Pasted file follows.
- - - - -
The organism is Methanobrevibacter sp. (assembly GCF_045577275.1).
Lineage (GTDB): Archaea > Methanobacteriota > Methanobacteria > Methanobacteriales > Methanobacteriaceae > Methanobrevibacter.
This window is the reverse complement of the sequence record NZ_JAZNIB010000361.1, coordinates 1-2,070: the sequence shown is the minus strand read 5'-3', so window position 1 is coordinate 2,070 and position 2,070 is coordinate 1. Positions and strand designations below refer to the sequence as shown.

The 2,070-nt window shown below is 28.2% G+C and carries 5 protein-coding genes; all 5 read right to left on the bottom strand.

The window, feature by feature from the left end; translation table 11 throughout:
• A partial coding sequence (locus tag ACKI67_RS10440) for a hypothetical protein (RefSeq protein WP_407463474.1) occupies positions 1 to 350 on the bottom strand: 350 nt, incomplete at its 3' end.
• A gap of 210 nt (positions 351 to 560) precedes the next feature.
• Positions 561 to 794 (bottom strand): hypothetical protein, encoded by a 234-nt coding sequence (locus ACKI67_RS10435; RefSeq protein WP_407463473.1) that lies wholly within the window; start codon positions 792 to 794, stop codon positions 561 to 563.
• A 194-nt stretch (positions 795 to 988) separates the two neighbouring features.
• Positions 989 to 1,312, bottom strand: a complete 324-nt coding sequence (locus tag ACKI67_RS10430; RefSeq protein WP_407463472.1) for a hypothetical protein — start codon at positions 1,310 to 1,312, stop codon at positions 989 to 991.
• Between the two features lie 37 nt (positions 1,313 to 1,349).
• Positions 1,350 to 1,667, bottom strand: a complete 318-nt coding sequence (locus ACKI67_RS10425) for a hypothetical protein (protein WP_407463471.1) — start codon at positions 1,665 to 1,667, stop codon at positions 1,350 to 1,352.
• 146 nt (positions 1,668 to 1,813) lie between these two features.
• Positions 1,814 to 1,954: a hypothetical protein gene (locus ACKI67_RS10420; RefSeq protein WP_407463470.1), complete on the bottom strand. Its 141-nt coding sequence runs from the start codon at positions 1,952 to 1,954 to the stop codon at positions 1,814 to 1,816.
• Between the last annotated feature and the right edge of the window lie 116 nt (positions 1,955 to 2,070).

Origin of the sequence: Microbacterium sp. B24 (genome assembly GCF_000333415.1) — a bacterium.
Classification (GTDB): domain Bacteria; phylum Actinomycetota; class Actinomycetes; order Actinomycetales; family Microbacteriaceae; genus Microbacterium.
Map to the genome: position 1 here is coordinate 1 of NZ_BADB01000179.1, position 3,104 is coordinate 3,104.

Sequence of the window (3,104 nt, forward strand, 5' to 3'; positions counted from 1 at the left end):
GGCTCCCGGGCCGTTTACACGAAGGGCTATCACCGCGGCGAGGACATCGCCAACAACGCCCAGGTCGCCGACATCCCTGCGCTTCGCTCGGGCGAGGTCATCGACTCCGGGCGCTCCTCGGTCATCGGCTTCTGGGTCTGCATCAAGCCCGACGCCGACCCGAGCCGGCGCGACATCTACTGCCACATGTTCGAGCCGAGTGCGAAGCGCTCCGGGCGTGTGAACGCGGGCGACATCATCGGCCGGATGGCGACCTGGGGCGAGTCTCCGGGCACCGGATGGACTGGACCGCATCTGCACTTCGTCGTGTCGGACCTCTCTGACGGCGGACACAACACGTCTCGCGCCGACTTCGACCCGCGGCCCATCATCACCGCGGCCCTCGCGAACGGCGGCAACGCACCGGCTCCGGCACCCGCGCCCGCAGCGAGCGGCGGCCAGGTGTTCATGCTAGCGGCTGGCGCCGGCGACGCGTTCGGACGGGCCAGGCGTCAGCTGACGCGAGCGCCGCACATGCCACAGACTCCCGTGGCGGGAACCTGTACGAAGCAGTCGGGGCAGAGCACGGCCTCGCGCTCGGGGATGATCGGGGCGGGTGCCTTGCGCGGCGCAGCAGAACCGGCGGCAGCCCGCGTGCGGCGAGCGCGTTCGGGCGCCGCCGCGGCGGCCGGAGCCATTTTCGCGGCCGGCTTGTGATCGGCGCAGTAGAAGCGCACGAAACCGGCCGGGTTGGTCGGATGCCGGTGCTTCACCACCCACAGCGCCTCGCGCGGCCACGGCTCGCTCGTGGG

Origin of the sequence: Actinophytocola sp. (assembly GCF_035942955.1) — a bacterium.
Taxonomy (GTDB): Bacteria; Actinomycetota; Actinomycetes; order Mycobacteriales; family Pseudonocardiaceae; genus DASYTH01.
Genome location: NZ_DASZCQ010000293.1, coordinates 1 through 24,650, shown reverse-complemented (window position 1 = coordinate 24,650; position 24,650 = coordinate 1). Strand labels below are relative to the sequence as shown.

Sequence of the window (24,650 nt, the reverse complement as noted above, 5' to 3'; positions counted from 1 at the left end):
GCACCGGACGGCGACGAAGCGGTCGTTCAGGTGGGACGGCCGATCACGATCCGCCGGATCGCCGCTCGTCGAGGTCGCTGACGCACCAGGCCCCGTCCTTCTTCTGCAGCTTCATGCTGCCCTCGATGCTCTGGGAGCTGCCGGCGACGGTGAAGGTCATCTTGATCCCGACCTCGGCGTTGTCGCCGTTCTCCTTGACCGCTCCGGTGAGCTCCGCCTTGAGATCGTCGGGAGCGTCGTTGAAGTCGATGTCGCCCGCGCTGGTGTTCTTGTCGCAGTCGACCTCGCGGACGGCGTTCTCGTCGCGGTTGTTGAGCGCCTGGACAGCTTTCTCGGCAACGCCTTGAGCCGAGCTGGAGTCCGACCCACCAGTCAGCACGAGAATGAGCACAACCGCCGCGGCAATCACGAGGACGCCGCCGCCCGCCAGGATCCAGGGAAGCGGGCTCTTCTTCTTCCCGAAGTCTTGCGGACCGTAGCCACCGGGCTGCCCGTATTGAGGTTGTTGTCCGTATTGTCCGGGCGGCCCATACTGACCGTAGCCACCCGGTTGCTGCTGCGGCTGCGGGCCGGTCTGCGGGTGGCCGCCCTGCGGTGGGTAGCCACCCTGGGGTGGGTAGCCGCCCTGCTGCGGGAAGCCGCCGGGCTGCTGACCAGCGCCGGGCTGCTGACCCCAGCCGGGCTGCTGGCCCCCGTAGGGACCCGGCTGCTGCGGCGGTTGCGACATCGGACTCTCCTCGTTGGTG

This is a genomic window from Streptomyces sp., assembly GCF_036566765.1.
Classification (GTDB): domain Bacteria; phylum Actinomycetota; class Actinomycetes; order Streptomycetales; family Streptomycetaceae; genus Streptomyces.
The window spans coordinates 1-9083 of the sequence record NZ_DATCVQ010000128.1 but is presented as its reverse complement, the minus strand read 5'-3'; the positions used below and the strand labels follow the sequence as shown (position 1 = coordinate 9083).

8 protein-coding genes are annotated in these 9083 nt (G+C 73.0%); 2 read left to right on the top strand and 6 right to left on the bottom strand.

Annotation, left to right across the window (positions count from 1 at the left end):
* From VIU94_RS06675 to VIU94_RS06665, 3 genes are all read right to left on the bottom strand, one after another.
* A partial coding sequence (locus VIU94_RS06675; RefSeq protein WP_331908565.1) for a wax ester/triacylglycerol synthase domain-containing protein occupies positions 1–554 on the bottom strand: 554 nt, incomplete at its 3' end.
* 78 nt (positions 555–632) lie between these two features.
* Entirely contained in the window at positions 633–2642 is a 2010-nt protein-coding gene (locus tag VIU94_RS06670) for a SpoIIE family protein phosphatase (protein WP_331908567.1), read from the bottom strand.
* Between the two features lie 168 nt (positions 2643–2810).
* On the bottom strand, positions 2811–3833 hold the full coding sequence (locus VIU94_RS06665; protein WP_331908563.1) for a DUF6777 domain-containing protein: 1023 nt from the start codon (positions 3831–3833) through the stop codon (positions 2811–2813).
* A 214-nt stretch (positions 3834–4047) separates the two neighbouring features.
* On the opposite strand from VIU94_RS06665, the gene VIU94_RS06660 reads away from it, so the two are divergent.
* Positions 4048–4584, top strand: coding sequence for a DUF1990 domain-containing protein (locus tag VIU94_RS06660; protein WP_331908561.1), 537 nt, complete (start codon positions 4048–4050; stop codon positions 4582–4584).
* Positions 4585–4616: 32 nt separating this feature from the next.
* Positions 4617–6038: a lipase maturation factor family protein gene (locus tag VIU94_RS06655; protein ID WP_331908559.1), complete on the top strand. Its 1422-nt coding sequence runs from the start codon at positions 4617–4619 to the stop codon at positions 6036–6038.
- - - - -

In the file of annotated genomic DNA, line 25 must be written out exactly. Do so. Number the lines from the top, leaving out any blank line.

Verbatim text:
GCACCGGACGGCGACGAAGCGGTCGTTCAGGTGGGACGGCCGATCACGATCCGCCGGATCGCCGCTCGTCGAGGTCGCTGACGCACCAGGCCCCGTCCTTCTTCTGCAGCTTCATGCTGCCCTCGATGCTCTGGGAGCTGCCGGCGACGGTGAAGGTCATCTTGATCCCGACCTCGGCGTTGTCGCCGTTCTCCTTGACCGCTCCGGTGAGCTCCGCCTTGAGATCGTCGGGAGCGTCGTTGAAGTCGATGTCGCCCGCGCTGGTGTTCTTGTCGCAGTCGACCTCGCGGACGGCGTTCTCGTCGCGGTTGTTGAGCGCCTGGACAGCTTTCTCGGCAACGCCTTGAGCCGAGCTGGAGTCCGACCCACCAGTCAGCACGAGAATGAGCACAACCGCCGCGGCAATCACGAGGACGCCGCCGCCCGCCAGGATCCAGGGAAGCGGGCTCTTCTTCTTCCCGAAGTCTTGCGGACCGTAGCCACCGGGCTGCCCGTATTGAGGTTGTTGTCCGTATTGTCCGGGCGGCCCATACTGACCGTAGCCACCCGGTTGCTGCTGCGGCTGCGGGCCGGTCTGCGGGTGGCCGCCCTGCGGTGGGTAGCCACCCTGGGGTGGGTAGCCGCCCTGCTGCGGGAAGCCGCCGGGCTGCTGACCAGCGCCGGGCTGCTGACCCCAGCCGGGCTGCTGGCCCCCGTAGGGACCCGGCTGCTGCGGCGGTTGCGACATCGGACTCTCCTCGTTGGTG